Computer Dependency Essay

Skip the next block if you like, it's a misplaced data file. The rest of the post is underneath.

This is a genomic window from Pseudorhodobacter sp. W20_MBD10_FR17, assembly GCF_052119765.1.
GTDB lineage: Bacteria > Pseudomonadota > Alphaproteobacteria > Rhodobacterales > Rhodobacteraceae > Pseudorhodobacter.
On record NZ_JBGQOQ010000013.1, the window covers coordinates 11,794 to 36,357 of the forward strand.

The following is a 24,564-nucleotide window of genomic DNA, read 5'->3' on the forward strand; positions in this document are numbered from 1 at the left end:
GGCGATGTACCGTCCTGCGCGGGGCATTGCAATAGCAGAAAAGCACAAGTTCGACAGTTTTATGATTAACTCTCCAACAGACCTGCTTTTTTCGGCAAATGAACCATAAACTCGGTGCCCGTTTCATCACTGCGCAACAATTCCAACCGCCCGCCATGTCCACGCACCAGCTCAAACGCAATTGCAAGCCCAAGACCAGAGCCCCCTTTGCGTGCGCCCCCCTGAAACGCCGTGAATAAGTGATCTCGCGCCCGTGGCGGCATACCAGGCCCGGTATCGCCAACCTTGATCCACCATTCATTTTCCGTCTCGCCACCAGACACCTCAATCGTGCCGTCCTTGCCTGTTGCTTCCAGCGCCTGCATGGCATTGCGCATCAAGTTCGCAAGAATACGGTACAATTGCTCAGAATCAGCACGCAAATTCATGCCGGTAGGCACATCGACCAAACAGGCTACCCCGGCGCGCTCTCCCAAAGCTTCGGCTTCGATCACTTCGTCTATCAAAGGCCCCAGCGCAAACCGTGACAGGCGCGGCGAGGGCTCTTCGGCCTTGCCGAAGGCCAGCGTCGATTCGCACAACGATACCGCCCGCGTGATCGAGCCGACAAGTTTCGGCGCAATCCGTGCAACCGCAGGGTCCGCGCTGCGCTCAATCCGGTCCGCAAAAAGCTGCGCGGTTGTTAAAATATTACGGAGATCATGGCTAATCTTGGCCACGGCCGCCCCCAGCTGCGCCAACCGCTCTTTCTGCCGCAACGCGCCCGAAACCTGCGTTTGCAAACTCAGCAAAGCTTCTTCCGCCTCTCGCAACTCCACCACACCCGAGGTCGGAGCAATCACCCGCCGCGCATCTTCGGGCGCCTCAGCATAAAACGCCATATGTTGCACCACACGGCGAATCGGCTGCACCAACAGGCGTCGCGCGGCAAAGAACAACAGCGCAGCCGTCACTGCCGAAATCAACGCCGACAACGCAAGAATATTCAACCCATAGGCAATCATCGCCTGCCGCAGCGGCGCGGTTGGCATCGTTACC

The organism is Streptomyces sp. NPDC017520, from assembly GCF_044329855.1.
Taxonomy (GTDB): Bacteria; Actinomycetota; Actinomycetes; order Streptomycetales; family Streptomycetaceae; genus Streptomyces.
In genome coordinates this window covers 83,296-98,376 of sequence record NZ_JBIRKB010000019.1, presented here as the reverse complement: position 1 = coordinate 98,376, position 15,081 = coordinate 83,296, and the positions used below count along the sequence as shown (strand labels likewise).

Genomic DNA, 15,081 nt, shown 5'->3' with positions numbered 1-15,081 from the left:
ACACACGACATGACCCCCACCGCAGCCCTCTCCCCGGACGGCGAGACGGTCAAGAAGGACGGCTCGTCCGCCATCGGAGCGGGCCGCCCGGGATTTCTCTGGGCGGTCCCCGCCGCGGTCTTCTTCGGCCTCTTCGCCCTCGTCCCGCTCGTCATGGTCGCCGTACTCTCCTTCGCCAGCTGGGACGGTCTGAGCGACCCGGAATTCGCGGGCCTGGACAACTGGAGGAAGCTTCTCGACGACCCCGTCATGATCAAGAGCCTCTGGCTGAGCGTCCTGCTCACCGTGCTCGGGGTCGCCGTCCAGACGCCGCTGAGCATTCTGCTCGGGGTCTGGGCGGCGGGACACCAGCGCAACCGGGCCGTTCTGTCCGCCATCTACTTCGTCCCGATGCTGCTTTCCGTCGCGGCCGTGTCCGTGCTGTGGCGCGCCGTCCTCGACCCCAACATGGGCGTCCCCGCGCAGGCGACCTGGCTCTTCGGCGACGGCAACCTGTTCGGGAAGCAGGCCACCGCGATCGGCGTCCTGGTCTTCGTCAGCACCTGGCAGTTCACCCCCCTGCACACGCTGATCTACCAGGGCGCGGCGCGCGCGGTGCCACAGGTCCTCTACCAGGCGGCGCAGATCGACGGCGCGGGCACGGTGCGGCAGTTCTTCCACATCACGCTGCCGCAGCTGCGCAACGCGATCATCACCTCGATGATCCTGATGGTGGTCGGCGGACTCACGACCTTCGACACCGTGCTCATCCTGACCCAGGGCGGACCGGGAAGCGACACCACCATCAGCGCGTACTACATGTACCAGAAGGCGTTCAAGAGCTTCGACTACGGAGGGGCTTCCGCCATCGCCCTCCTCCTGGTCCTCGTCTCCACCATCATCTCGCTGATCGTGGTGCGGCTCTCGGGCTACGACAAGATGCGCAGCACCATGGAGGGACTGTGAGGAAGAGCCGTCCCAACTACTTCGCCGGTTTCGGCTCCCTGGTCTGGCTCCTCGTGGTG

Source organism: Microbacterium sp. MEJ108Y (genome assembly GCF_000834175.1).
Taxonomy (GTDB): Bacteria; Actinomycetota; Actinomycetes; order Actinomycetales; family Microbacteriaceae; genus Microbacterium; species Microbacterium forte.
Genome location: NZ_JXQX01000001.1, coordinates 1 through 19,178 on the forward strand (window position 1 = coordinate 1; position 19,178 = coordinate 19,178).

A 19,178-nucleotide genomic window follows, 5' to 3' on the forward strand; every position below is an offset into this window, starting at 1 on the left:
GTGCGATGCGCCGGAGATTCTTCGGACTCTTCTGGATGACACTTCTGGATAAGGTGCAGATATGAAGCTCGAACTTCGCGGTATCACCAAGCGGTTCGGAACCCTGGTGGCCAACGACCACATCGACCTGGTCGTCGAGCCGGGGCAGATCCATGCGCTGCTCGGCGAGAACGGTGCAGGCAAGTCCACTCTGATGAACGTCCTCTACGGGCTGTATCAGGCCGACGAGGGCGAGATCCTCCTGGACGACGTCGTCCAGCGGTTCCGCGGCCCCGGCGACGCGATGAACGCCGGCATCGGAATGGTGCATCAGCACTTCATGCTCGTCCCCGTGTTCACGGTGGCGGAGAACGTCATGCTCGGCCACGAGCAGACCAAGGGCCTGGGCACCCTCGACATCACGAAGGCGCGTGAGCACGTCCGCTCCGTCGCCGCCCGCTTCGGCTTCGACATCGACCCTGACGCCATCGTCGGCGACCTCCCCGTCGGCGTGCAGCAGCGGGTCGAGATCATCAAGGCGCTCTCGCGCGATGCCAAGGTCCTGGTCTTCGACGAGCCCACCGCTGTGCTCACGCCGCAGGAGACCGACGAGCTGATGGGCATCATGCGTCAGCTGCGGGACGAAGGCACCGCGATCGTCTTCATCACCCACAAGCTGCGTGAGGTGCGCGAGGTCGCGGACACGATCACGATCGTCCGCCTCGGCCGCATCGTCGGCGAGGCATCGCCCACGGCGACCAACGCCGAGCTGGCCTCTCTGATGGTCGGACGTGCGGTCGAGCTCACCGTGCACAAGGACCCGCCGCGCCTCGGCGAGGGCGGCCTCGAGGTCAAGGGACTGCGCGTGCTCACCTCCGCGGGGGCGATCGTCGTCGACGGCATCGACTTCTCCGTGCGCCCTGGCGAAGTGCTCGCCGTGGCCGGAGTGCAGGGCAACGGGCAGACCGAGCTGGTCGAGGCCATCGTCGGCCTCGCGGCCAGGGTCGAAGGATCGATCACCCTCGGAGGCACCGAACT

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Computer addiction, or more broadly, technological addiction can be defined as, “nonchemical (behavioral) addictions that involve human-machine interaction” (Griffiths, 2000). It carries the same underlying traits as any other behavioral addiction. A behavioral addiction occurs when an activity becomes the most important activity in a person’s life. Their mood will change and they will experience withdrawal symptoms when the activity is not available. In a case study performed by Dr. Mark Griffiths five high-usage computer individuals were observed and analyzed to determine the symptoms of computer addiction and dependence. His study found 2 of the 5 to be “addicted” while the other three still showed some signs of dependence to computing. His study revealed the individuals had little or no social life, and little to no self-confidence. The individuals seemed to use the computer as an “electronic friend” as Griffith put it. They showed many of the core signs of addiction; the participants appeared to be trying to escape a feeling of depression and social isolation, but never admitting they had a problem. Dr. Griffith found that the individuals believed they had friends, but they were all “net-friendships”, never having actually met any of them. This dependence kept the individuals isolated from society, which in turn, continues to affect their ability to communicate in a face-to-face dialogue. Opponents argue that the use of computers is an important part of modern education. They have opened the world to students and given them a much broader view of learning. They have also given people the ability to learn and earn a degree that might not have the time to do so in a typical classroom setting. However, these benefits are out-weighed by the danger of constant use. The ability to communicate properly in today’s society has become more and more of a struggle

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